June 26, 2022

Memes stocks, bias in AI and Instagram book clubs: the week in commented articles

Pull out your headphones, put down your phone, and listen to New York Times journalism told by the journalists who wrote the story or by world-class narrators.

This week: Erin griffith explores the recent rise in risky and wacky investments; Patricia mazzei gives a dispatch from Florida – where life seems to have continued to turn around during the pandemic; Jack healy examines the Cherokee Nation’s vaccination problems and the warning it may contain for the rest of America; Cade Metz explores how AI reproduces human prejudices; and Kate dwyer examines the proliferation of celebrity book clubs on Instagram.

In recent months, a series of manias have taken hold of the financial world. Tired of the pandemic and traditional investments like stocks and bonds, many investors have turned to more esoteric and creative assets.

Erin Griffith explores these fads, which have included instants and digital media, memes stocks, cryptocurrencies, collectibles like trading cards, and even sneakers.

Patricia Mazzei records a dispatch from what many will look like a different planet: a place that hasn’t really closed during the pandemic.

In Miami, spring breakers always flock to the beaches. Cars clutter the highways. And weekend restaurant reservations are almost necessary again. It would not, at first glance, know that no city other than New York has fought more against the coronavirus in recent weeks than Miami.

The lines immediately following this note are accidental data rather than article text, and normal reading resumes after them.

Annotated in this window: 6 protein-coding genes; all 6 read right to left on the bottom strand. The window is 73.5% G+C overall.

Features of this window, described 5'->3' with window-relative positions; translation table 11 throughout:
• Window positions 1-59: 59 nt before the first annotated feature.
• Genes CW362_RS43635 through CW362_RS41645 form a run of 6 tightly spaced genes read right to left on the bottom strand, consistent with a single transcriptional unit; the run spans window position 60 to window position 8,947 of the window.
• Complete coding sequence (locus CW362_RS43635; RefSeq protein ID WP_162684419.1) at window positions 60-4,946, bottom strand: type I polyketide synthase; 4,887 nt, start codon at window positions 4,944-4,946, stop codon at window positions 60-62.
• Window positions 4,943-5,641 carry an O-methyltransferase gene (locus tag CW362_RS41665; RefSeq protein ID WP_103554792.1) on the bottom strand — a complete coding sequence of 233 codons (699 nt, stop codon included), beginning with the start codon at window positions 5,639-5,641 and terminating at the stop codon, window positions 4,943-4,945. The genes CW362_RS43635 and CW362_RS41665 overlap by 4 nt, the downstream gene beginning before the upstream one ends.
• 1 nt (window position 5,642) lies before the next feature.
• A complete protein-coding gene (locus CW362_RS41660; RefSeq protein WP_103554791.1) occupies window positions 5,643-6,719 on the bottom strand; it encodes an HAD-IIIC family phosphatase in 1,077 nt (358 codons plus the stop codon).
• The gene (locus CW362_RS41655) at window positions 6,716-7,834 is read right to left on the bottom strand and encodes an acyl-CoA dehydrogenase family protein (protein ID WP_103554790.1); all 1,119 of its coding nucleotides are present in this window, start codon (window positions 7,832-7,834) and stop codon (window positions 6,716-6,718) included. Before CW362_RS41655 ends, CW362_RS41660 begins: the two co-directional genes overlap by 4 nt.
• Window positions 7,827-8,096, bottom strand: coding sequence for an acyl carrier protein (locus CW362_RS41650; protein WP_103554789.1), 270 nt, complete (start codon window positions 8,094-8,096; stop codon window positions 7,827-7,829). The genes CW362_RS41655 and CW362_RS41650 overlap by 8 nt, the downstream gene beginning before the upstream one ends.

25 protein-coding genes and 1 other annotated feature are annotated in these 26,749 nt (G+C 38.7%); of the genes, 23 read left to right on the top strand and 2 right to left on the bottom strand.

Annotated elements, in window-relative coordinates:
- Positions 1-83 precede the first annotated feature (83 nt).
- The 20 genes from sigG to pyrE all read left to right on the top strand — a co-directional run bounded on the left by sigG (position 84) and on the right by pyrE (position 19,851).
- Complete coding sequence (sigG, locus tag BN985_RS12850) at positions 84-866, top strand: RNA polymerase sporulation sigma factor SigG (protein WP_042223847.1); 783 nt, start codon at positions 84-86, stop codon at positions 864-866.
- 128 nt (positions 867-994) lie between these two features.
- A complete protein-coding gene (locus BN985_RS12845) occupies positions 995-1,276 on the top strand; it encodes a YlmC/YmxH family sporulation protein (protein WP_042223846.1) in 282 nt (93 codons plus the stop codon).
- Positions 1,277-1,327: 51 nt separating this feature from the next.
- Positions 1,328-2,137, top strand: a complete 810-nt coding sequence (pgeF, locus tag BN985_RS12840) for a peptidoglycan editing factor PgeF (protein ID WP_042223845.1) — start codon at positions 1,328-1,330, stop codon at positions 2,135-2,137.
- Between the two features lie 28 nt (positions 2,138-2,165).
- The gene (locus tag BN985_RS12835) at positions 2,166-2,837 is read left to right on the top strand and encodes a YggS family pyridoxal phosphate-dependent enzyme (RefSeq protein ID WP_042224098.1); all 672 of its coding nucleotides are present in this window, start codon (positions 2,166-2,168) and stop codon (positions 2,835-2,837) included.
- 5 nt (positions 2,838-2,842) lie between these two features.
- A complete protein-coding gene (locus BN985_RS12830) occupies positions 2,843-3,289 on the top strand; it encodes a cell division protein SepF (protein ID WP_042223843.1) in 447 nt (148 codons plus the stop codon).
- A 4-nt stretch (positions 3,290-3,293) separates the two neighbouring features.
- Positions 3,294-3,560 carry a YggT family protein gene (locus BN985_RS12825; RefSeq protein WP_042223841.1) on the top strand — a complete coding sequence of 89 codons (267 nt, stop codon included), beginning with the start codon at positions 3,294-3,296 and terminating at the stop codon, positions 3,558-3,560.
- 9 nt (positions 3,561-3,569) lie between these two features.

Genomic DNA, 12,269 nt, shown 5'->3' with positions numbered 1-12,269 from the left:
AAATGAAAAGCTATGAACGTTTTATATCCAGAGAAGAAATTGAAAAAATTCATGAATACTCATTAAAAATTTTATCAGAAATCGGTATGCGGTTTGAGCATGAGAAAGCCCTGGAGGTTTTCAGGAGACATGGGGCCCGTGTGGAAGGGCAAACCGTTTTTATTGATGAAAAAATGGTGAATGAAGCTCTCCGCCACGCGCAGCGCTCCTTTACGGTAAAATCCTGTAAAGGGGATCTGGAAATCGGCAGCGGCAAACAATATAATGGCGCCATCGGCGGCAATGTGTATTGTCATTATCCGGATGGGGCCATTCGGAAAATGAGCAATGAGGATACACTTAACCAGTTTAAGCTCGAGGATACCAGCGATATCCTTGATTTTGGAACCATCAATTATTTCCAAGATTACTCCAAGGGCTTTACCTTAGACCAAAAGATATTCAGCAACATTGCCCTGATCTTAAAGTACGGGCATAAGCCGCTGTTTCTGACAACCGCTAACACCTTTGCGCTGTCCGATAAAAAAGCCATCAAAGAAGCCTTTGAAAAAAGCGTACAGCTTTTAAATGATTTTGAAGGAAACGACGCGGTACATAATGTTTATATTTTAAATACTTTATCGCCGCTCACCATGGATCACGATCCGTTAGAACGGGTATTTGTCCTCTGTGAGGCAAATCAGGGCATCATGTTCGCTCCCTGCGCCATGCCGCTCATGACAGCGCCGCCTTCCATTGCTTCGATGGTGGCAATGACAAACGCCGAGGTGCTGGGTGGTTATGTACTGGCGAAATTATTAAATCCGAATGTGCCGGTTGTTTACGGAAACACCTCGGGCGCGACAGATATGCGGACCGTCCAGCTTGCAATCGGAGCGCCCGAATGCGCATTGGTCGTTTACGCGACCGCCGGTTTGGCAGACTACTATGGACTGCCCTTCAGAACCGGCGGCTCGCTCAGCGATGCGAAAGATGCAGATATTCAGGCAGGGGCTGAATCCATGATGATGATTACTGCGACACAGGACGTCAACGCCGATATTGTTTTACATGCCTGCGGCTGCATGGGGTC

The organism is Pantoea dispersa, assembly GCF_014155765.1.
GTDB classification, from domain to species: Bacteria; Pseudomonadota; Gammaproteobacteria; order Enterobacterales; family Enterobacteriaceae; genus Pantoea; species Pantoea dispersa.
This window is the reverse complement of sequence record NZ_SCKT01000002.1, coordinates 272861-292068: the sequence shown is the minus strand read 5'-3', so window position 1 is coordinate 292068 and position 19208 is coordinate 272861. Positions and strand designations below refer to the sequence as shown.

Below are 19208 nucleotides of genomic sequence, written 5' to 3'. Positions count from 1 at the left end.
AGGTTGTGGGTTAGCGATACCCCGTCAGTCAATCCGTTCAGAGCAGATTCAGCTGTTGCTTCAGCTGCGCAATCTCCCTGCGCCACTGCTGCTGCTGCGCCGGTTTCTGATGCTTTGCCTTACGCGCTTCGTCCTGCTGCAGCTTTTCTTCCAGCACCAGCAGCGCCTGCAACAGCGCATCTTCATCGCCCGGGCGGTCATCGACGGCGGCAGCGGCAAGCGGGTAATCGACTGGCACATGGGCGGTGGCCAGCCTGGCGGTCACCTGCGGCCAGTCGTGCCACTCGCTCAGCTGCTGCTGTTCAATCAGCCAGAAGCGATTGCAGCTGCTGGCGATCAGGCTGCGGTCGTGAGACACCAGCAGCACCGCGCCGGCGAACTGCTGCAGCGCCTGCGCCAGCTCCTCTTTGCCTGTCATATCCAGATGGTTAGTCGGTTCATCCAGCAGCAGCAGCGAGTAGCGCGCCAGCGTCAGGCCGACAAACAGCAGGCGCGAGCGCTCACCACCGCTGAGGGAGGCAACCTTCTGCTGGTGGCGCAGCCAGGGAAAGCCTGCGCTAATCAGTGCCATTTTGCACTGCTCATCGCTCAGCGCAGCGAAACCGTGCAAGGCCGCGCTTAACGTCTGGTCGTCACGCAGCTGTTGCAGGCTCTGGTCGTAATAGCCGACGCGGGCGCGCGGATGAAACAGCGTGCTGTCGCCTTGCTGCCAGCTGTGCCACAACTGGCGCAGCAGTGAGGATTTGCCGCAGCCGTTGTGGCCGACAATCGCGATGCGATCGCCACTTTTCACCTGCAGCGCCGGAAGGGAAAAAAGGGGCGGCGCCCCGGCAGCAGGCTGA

Written and narrated by Jack healy

The Cherokee Nation faces what may soon become a hurdle for the rest of the United States: As the supply of vaccines grows, how do you get those who didn’t queue up in a hurry to get them vaccinated?

The tribe administered over 33,000 doses across the reservation. Yet hundreds of slots have remained vacant and vaccine planners are waiting for their phones to ring.

Written and narrated by Cade Metz

Big tech thinkers believe AI will be the future. But it’s built in a way that reproduces the prejudices of its almost all-male, predominantly white workforce.

Last year, Dr Timnit Gebru and Dr Margaret Mitchell – two researchers who worked for Google’s Ethics AI team – wrote a research paper on how a new type of language technology, which used language technology AI built by Google, showed prejudice against women and people of color. Google then kicked out the two employees.

Written and narrated by Kate Dwyer

A generation after Oprah’s Book Club changed the publishing industry, a growing contingent of celebrities – including Florence Welch, Kaia Gerber, Emma Roberts and Emily Ratajkowski – are using Instagram to share their literary lives with millions. others.

The Times narrated articles are written by Parin Behrooz, Carson Leigh Brown, Anna Diamond, Aaron Esposito, Elena Hecht, Emma Kehlbeck, Marion Lozano, Anna Martin, Tracy Mumford, Tanya Perez, Margaret Willison, Kate Winslett and John Woo. Special thanks to Sam Dolnick, Ryan Wegner, Julia Simon and Desiree Ibekwe.